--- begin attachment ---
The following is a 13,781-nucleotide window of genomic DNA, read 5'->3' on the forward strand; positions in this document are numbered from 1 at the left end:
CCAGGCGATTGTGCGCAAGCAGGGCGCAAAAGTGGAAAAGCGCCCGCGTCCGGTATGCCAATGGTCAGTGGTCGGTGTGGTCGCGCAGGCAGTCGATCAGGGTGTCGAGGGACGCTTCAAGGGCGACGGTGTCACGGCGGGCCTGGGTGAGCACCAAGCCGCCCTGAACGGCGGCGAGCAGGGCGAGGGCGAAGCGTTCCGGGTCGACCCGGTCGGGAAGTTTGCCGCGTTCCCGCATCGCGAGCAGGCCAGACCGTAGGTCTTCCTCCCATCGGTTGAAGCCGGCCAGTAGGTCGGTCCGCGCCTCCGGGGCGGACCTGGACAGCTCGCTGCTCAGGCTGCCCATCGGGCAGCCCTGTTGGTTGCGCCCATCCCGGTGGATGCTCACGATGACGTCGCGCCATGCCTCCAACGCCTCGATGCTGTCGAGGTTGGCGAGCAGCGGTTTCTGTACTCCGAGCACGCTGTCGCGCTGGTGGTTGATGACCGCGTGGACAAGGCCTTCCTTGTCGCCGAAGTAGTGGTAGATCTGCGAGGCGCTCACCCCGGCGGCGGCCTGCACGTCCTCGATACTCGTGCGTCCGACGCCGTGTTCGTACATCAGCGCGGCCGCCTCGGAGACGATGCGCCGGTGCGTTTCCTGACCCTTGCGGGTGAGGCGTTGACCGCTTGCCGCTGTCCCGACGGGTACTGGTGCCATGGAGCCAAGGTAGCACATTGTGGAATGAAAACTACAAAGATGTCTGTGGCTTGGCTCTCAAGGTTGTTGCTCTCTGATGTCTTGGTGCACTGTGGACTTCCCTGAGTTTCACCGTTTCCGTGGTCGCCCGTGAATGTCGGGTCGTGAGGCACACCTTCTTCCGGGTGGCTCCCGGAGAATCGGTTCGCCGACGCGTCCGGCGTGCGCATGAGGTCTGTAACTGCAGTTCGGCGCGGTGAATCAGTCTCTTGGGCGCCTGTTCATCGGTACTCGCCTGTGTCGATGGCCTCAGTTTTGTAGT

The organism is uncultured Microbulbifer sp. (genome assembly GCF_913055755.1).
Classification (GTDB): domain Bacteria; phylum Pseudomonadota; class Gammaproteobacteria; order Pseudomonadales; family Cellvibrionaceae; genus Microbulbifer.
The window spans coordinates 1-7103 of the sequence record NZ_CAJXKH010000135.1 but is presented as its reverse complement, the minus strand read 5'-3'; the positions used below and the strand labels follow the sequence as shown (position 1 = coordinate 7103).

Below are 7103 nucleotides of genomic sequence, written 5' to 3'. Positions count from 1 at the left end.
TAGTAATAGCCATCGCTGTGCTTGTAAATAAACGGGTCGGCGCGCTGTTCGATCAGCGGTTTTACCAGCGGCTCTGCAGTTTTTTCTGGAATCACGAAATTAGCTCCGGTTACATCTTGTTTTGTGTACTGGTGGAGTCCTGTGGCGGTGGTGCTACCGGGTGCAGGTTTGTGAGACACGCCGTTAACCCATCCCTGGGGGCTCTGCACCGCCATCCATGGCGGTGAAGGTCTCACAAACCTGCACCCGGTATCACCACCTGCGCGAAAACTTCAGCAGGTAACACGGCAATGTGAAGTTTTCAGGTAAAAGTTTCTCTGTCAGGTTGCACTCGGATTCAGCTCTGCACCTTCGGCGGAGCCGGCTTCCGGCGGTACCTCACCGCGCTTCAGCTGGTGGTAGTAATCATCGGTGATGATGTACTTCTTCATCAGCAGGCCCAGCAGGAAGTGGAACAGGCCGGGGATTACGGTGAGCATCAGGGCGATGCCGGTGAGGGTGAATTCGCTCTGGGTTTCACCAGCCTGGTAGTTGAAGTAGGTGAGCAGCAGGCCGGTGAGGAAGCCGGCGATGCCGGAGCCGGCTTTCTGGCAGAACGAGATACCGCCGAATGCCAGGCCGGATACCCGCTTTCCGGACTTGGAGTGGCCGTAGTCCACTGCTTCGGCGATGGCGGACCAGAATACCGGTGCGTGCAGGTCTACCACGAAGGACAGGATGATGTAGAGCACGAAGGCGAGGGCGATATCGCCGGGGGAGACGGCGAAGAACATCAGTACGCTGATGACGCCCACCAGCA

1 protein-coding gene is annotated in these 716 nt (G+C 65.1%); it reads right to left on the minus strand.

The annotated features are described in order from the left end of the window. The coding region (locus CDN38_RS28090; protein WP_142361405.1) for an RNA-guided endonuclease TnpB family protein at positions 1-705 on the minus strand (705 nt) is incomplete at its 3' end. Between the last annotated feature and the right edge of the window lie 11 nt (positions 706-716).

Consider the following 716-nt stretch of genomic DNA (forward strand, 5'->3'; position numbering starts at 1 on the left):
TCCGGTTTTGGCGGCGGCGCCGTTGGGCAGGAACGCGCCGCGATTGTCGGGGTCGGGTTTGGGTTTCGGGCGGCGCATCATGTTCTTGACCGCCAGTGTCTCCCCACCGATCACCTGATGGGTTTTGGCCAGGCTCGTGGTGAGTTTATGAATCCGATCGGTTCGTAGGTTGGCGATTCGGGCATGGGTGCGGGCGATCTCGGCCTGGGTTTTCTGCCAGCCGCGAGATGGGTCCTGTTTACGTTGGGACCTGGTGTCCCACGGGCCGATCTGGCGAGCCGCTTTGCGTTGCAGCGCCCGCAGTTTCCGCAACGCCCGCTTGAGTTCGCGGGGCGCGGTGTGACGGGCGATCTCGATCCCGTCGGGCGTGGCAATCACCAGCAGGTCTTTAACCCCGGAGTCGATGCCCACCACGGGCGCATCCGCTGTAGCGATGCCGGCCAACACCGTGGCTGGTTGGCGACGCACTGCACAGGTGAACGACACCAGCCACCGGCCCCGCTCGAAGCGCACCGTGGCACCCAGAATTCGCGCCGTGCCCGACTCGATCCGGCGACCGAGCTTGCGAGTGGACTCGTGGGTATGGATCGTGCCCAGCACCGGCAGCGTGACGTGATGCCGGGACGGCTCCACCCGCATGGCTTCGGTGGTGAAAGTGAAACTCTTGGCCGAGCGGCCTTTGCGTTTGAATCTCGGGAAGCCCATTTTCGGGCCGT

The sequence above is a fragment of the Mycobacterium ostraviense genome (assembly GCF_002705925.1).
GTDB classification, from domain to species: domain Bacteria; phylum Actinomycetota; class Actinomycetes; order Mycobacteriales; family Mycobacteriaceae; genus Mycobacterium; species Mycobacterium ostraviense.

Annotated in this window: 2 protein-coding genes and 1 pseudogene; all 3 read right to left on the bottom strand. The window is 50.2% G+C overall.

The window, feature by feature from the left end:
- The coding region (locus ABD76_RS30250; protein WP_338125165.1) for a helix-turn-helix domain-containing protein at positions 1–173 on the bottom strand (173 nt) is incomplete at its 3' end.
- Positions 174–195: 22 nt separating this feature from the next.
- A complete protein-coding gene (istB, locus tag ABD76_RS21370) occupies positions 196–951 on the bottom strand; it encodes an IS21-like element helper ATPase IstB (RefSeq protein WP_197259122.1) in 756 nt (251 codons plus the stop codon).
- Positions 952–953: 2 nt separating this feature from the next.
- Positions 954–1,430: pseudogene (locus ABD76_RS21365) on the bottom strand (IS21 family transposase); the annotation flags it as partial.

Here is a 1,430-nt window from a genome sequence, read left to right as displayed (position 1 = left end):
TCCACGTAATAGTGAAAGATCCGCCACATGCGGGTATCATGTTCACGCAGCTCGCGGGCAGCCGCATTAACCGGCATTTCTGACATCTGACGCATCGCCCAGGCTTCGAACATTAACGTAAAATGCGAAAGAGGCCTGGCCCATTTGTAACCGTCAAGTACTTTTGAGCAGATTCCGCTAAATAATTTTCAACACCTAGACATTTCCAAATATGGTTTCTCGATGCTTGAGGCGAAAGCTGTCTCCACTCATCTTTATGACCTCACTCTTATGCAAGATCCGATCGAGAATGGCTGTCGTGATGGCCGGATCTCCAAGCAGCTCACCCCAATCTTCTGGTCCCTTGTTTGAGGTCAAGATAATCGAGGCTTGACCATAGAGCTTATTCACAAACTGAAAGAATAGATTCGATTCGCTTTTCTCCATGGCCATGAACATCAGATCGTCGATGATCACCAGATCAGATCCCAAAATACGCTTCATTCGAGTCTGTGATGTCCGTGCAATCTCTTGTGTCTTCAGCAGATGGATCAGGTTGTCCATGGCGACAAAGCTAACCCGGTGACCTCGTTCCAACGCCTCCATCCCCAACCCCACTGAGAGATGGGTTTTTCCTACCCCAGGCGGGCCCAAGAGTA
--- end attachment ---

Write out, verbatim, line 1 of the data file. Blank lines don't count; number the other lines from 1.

The following is a 13,781-nucleotide window of genomic DNA, read 5'->3' on the forward strand; positions in this document are numbered from 1 at the left end: